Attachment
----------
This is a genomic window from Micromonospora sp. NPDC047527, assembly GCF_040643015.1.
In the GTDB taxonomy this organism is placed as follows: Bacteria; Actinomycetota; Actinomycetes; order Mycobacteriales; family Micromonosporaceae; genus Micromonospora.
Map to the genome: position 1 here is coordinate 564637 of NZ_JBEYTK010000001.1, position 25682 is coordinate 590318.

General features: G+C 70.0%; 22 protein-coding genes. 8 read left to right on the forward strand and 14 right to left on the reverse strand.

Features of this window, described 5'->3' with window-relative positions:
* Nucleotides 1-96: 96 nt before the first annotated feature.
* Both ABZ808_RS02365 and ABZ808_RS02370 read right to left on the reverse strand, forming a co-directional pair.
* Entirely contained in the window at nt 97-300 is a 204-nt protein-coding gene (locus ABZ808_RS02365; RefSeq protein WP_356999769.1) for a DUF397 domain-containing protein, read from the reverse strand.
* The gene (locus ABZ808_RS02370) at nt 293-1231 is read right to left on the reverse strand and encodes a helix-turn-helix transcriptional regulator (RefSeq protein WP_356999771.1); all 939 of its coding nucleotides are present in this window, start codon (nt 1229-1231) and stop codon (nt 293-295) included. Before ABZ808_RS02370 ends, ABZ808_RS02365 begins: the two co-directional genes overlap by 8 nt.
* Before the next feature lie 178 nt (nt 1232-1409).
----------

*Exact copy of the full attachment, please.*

This is a genomic window from Micromonospora sp. NPDC047527, assembly GCF_040643015.1.
In the GTDB taxonomy this organism is placed as follows: Bacteria; Actinomycetota; Actinomycetes; order Mycobacteriales; family Micromonosporaceae; genus Micromonospora.
Map to the genome: position 1 here is coordinate 564637 of NZ_JBEYTK010000001.1, position 25682 is coordinate 590318.

General features: G+C 70.0%; 22 protein-coding genes. 8 read left to right on the forward strand and 14 right to left on the reverse strand.

Features of this window, described 5'->3' with window-relative positions:
* Nucleotides 1-96: 96 nt before the first annotated feature.
* Both ABZ808_RS02365 and ABZ808_RS02370 read right to left on the reverse strand, forming a co-directional pair.
* Entirely contained in the window at nt 97-300 is a 204-nt protein-coding gene (locus ABZ808_RS02365; RefSeq protein WP_356999769.1) for a DUF397 domain-containing protein, read from the reverse strand.
* The gene (locus ABZ808_RS02370) at nt 293-1231 is read right to left on the reverse strand and encodes a helix-turn-helix transcriptional regulator (RefSeq protein WP_356999771.1); all 939 of its coding nucleotides are present in this window, start codon (nt 1229-1231) and stop codon (nt 293-295) included. Before ABZ808_RS02370 ends, ABZ808_RS02365 begins: the two co-directional genes overlap by 8 nt.
* Before the next feature lie 178 nt (nt 1232-1409).